It’s mobile radar to the rescue, and not a moment too soon.
This is the story of how a moving research radar will be helping the Lake Charles, Louisiana, National Weather Service (NWS) outpost, whose radar was broken during Hurricane Laura.
The Lake Charles NWS office and radar are both located at the Lake Charles Regional Airport, which also took a significant hit during Laura.
The radar dome sits on top of an over 60-foot tower, and since wind speeds are often stronger the higher you go up, this likely led to its demise.
The problem is, the radar equipment is still not fixed, and another hurricane arrived Friday night in the the same area of Louisiana.
Normally, when one radar site goes out, other nearby NWS offices can step in since many radar sites overlap a little.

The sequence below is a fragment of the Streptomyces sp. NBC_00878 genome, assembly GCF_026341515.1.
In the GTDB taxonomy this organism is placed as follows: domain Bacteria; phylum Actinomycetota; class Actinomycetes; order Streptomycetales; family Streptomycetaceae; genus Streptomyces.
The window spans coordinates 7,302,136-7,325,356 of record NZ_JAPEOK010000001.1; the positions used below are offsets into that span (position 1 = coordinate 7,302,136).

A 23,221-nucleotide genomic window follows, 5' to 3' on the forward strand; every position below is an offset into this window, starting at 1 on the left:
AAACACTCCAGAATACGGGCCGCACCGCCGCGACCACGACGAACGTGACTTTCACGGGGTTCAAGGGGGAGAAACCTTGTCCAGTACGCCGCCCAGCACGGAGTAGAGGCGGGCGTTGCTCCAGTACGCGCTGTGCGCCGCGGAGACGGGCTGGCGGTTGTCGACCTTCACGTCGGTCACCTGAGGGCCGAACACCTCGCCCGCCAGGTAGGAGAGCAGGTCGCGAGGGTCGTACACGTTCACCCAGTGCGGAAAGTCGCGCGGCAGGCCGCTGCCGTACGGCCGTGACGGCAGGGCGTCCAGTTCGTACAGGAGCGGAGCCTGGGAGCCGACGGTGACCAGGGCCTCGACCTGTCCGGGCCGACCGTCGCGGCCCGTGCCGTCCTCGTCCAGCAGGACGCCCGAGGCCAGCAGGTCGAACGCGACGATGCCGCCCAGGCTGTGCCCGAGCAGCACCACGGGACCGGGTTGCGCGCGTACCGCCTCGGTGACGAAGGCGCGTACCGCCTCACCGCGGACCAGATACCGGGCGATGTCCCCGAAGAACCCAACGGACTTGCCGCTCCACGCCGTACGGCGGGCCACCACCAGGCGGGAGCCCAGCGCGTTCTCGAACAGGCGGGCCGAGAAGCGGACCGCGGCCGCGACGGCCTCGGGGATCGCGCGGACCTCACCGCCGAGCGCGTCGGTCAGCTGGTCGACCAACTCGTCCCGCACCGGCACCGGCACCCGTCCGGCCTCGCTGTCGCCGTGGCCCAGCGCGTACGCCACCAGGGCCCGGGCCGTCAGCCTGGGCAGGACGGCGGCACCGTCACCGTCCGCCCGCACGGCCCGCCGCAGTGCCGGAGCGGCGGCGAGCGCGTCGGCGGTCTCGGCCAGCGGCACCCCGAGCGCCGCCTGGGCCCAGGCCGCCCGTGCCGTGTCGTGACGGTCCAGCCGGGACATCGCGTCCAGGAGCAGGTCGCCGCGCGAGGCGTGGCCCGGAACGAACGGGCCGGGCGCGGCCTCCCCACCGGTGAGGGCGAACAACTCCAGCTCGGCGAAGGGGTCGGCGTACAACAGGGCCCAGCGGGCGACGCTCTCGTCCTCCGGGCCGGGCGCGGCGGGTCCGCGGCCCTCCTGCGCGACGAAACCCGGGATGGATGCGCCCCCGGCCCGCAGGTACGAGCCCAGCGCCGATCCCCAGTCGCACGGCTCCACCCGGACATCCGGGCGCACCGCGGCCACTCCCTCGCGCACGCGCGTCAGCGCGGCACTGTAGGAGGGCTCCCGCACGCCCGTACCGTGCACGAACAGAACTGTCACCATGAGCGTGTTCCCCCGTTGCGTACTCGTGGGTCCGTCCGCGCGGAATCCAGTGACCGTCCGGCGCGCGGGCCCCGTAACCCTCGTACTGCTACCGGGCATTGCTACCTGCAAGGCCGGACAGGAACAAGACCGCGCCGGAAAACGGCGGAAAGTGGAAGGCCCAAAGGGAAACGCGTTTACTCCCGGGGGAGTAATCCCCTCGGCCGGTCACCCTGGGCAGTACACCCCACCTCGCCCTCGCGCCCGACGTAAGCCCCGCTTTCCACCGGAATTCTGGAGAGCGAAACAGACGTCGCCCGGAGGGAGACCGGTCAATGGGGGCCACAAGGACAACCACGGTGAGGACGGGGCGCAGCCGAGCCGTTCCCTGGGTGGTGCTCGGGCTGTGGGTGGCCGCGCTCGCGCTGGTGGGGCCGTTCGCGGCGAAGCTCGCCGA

“We have multiple radars to use, including one in Houston, Fort Polk, and Slidell,” said Roger Erickson, Warning Coordination Meteorologist for the Lake Charles NWS Office.
But those neighboring radars don’t cover the entire area, so what do you do about the gaps left behind?
“For this hurricane, we will have a portable doppler radar as well,” Erickson added.
A mobile radar, that is primarily used for research has been deployed to Louisiana to help fill in those gaps, and also provide high resolution, low-level data as well.
“In this particular case, the Shared Mobile Atmospheric Research and Teaching (SMART) Radar is here to enhance the existing